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The filmmakers did a Q&A with the audience following the film where they talked about how passionate they were about the film and how it was a labor of love, which is the exact reason I hate to say that, for me, the cons outweighed the pros. It’s not easy to hear the filmmakers say that then think to myself that I didn’t like the movie. It’s more difficult than disliking a universally beloved movie in my opinion. Multiple times in the festival this happened, and I do feel bad. If you saw my review last week for Melissa McCarthy’s The Boss, you know that I wasn’t a big fan of the movie. Well, Melissa McCarthy continues to put movies out that do financially well enough for her to make more movies every year. While I have complete respect for Melissa McCarthy, I would definitely say that there is much more passion in these movies I have seen this weekend. I just have to say my peace because after all, I’m here to tell you exactly how I feel about movies and what I think they did right and wrong, so I wouldn’t lie to you. I was not a big fan of this movie. I think where my main problem lies is in the screenplay. I feel as though the dialogue created so many awkward moments and encounters that I just didn’t buy into any of the interactions or relationships with the characters. They all seem forced and awkward, and with help from weak acting, I had a difficult time emotionally investing myself into this movie. It felt like the movie thought it was much more interesting and smart than I felt it was. My next problem was the narrative or story flow. As can be expected from a time-space traveling film or show, we get to see the effects of our character traveling as he does. This often opens alternate timelines of sorts, and this movie also had three different timelines at once, and they did not mesh coherently together the way I would have liked. An audience member actually asked for an explanation on one of the timelines which took quite a bit of processing, and while it makes sense, it still does not flow. My final problem was with some of the sound. I felt like a lot of sound effects were very artificial, and it also took me out of the world that film tries to put a viewer in. I just didn’t buy into it.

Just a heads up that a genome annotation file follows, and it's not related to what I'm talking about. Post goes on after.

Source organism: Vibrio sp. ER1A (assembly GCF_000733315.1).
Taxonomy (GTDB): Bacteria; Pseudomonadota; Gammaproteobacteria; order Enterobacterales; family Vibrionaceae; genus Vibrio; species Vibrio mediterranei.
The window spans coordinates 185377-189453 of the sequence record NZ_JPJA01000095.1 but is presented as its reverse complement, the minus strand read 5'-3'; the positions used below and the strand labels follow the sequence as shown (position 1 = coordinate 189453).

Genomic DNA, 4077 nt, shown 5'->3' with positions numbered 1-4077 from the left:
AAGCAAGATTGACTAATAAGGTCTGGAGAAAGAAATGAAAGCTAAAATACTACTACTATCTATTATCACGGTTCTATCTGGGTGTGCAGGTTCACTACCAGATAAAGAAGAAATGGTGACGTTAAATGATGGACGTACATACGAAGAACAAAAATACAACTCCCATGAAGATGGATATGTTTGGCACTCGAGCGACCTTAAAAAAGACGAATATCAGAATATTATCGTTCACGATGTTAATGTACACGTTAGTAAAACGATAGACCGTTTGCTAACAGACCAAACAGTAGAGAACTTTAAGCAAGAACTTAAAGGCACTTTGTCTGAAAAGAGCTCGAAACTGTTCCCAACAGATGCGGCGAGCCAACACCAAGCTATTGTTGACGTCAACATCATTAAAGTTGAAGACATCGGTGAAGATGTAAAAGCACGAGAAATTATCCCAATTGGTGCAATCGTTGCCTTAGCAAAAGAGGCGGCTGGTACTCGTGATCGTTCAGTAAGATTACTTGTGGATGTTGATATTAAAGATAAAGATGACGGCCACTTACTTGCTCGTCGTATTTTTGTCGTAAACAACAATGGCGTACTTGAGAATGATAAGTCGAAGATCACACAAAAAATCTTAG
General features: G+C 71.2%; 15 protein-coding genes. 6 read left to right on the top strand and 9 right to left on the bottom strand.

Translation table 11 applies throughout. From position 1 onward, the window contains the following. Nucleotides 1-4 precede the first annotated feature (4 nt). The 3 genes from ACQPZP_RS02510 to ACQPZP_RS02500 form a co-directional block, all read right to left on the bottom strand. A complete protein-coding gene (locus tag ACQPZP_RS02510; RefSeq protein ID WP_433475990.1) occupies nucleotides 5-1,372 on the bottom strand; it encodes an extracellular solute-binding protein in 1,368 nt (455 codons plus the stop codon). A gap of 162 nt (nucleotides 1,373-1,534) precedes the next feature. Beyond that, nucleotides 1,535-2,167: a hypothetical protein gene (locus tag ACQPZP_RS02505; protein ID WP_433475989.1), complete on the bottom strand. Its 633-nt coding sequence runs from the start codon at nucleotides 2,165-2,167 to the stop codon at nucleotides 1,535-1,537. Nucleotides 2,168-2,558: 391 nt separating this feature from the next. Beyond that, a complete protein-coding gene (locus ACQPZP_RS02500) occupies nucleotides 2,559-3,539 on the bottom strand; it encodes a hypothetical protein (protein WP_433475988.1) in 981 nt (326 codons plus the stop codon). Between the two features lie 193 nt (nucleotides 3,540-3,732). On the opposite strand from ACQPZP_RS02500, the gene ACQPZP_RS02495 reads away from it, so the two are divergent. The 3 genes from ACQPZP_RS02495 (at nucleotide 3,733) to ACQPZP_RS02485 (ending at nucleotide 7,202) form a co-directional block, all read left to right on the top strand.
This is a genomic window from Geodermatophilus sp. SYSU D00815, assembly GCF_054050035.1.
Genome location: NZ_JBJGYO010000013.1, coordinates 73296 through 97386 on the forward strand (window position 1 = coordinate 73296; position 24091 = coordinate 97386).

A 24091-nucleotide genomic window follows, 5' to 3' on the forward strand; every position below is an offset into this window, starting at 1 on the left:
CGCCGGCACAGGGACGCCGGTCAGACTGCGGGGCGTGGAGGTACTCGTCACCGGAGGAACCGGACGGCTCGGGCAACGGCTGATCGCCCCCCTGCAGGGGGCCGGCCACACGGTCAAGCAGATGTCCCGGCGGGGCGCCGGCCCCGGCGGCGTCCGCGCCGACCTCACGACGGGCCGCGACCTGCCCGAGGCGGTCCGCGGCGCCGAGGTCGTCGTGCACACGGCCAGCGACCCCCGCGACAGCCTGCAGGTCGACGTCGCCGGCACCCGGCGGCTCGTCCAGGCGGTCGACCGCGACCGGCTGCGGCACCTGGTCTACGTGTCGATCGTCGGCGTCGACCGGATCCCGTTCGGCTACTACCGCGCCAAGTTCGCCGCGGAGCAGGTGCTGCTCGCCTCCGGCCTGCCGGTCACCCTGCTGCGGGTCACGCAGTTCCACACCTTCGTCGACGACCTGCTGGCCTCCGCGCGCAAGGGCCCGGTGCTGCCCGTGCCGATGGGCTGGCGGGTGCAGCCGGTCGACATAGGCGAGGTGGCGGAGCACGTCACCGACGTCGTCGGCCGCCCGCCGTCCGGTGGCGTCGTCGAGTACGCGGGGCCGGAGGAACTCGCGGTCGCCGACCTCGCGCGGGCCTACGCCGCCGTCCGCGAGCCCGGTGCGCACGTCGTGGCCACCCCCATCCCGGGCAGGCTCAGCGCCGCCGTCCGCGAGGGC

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Overall, I have to say that I feel the passion in Parallel, especially when the lead and director were in the room. Unfortunately, I just did not like the movie. I thought it had very cool and believable science fiction elements, but that was the only thing about the movie that brought me into it. The awkward screenplay seemed to make for awkwardness between the characters, and I couldn’t emotionally or mentally invest myself into the film. The story felt like it was trying to perform a balancing act instead of just trying to make sense of the story for the viewer, and it did not appeal to me. I’m going to give Parallel a 4.5/10.

Did you get a chance to check out Parallel? If not, will you be seeing it? Will you be making your way out to the Phoenix Film Festival this weekend? Comment and let me know! If you are out there and you would like to come talk with us, definitely let us know either on this comment page or our new Twitter @pulsemoviecrew because we would love to talk with you. Also, if you would like some more information on the Phoenix Film Festival, you can click right here to see which movies are screening along with times, prices, and exclusive information about the festival. We are finished at the festival, but there are still reviews to come! As always, thank you, and keep listening to 88.7 The Pulse!

PHOTOS: Fortress Films/Image-In Entertainment

About Justin Lyons

Hey, it’s Justin Lyons! I am the Chief Film Critic for The Pulse. Have any questions for me? Please feel free to email me at movies@pulseradio.fm